* Ten-year Bund yields meet technical resistance
* Fresh strong data needed for sell-off to resume
* Spanish, Italian yields slightly higher
By Marius Zaharia
LONDON, Jan 29 German Bund prices rose on
Tuesday, with investors waiting for more evidence that the
global economy is recovering before deciding whether to sell the
euro zone benchmark debt.
This year's sell-off in Bunds, as newly confident investors
pushed riskier assets such as stocks sharply higher, has driven
prices down to important levels on technical charts which
sellers were unwilling to break through, traders said.
Monday's better-than-expected U.S. durable goods data added
momentum to a recent sell-off in Bunds triggered by the European
Central Bank's announcement last week that banks planned to
repay 137 billion euros of three-year loans taken in late 2011.
Markets interpreted that above-forecast number as a sign
euro zone banks were growing stronger and becoming less reliant
on ECB support.
Some analysts had suggested banks would replace long-term
ECB loans with shorter-term ones but these concerns were
contained as the ECB said banks took 124 billion euros in
one-week loans on Tuesday, roughly 1 billion less than last
Analysts did not expect a lasting reversal in the selling
pressure Bunds have been under since the start of the year but
said yield levels were approaching technical resistance which
warranted a pause for breath.
"We've bounced off some technical levels around recent lows
(in price) as some people are taking profits, a few are putting
new longs ahead of this week's data," one trader said.
"But from the way the market sold off recently you'd still
think bears are in control and, for choice, most people will be
looking to sell into strength," he added, referring to investors
that had a negative view on Bunds.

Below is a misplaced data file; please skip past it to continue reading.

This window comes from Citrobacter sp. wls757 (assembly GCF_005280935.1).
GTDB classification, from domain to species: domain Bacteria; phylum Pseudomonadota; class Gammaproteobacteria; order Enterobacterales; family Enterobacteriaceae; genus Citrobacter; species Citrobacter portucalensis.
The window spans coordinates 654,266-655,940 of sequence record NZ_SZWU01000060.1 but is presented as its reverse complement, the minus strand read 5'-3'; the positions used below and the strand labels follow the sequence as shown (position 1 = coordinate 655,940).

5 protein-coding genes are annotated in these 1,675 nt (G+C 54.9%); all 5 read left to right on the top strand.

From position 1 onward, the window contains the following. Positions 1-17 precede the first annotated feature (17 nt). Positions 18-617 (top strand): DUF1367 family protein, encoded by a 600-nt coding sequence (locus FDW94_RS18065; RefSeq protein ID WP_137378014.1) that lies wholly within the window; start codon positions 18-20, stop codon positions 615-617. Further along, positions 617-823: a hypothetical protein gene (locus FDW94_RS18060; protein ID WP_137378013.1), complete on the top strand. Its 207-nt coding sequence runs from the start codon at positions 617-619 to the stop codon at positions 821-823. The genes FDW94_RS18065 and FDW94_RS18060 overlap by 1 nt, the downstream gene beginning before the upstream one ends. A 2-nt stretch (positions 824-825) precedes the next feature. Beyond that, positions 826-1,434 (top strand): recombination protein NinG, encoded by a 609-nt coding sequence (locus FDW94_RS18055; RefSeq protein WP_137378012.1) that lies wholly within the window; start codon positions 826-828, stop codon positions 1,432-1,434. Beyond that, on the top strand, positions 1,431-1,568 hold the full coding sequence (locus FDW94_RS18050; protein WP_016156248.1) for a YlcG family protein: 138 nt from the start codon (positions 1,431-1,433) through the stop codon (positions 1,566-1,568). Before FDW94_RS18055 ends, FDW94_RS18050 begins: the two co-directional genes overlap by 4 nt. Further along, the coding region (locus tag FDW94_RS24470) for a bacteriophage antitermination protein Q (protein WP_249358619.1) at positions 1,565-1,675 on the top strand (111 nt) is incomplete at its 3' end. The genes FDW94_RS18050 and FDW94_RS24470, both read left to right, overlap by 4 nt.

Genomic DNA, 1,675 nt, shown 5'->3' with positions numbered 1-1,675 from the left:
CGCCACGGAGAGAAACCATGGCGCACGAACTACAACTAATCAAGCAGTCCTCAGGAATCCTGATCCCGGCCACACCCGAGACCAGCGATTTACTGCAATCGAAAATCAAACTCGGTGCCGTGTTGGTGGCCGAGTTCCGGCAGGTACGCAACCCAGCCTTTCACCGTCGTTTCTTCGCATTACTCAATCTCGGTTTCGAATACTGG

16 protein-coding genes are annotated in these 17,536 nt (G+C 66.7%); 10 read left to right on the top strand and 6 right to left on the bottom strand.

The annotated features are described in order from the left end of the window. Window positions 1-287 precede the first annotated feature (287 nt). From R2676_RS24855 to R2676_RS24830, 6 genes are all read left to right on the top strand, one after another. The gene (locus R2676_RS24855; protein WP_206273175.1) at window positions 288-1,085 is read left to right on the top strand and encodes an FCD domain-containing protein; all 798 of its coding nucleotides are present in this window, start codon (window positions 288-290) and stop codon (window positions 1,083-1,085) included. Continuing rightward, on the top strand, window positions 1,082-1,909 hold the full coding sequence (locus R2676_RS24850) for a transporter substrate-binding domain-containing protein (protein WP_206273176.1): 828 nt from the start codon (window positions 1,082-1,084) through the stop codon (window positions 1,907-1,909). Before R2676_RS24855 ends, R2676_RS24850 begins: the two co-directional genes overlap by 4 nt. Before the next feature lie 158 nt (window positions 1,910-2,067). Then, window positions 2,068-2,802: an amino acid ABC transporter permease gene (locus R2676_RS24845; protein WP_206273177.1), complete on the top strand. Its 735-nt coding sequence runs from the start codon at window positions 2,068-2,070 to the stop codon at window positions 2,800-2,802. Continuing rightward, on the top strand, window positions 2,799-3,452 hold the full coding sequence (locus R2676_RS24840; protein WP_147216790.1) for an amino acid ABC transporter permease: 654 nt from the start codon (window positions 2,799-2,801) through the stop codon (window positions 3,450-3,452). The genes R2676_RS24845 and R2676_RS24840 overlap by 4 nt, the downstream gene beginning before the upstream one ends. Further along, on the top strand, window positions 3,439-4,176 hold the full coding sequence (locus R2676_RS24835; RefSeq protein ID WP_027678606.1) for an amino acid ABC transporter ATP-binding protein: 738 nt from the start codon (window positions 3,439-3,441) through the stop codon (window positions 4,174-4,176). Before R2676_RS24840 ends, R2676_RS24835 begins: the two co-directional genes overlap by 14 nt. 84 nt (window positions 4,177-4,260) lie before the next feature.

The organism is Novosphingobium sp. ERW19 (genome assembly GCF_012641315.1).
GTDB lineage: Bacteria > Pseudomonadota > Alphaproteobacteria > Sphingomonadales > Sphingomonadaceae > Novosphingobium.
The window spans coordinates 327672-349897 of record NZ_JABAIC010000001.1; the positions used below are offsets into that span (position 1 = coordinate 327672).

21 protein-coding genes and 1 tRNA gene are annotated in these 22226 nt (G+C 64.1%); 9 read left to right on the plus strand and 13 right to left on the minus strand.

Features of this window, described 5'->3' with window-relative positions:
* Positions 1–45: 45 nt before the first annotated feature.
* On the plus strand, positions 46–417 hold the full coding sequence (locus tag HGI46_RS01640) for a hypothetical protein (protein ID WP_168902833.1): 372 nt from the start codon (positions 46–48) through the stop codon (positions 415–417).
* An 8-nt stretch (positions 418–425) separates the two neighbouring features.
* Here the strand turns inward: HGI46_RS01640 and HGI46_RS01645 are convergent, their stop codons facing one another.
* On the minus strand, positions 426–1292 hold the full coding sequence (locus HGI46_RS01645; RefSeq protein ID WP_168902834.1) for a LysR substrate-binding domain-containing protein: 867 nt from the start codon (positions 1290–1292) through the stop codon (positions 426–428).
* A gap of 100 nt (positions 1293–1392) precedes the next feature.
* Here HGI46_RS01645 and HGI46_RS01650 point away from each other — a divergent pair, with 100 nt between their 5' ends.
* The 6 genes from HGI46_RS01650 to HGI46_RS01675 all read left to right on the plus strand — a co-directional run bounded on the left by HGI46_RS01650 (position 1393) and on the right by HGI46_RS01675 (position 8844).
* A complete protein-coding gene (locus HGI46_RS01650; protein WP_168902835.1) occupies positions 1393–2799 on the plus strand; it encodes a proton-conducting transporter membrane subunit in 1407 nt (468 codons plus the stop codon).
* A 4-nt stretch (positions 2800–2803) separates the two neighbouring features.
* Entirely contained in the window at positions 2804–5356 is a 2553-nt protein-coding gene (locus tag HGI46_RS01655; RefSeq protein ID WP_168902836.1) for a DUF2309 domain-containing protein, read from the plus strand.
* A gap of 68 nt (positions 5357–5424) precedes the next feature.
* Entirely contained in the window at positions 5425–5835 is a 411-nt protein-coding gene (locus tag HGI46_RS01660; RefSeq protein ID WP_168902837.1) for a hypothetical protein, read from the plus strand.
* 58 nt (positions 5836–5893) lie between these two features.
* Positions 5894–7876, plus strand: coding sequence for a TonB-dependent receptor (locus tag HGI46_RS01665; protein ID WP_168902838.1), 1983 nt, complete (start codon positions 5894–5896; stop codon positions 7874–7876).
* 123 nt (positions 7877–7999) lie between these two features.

Ten-year German yields were last 3.5 basis
points lower on the day at 1.661 percent, according to Reuters
data, just off Monday's 4-1/2 month highs of 1.712 percent and
almost 40 bps higher since the end of last year.
Last September, they rose as high as 1.737 percent, their
highest in the second half of 2012.
"Ten-year yields are pretty close to the September highs
from last year so we're getting into a territory where perhaps
it's time for a pause and a reality check," Rabobank market
economist Elwin de Groot said.
FOCUS ON DATA
Bund futures were 33 ticks higher on the day at
142.12. They hit a two-month low of 141.61 on Monday, having
fallen by almost two full points in the past three sessions.
A second trader said that if they fell through Monday's
lows, their next target would be late October troughs around
140.85. UBS technical strategist Richard Adcock recommended
investors sell the Bund future, targeting 140.15, just above
"We're in a scenario in which we have a bit of a sell-off,
then technicals kick in and it all becomes a bit
self-fulfilling," the second trader said.
"Trying to buy feels like catching a falling knife. You need
a strong reason to buy and I don't think we've seen one apart
from just some views that it (the sell-off) has gone too far."
He said Wednesday's euro zone economic sentiment data and
the U.S. non-farm payrolls report on Friday would be key for
investors to decide whether to start selling Bunds again. "I'd
like to see stronger data going forward to vindicate these moves
(the recent sell-off)."
Italian and Spanish bonds, which have rallied strongly this
year, were weaker on Tuesday. Spanish 10-year yields
were 4.4 bps higher on the day at 5.27 percent.
On Monday, the European Union's economic and monetary
affairs commissioner, Olli Rehn, said Spain's fiscal targets
could be relaxed again if the economy was found to have
seriously deteriorated. Spain has already been given an extra
year, until 2014, to meet its deficit target.
"I'm not saying this is what is moving the markets today,
but it underlines the tough climate Spain is facing ... and
shows how long is the road to budget consolidation in these
countries," Rabobank's de Groot said.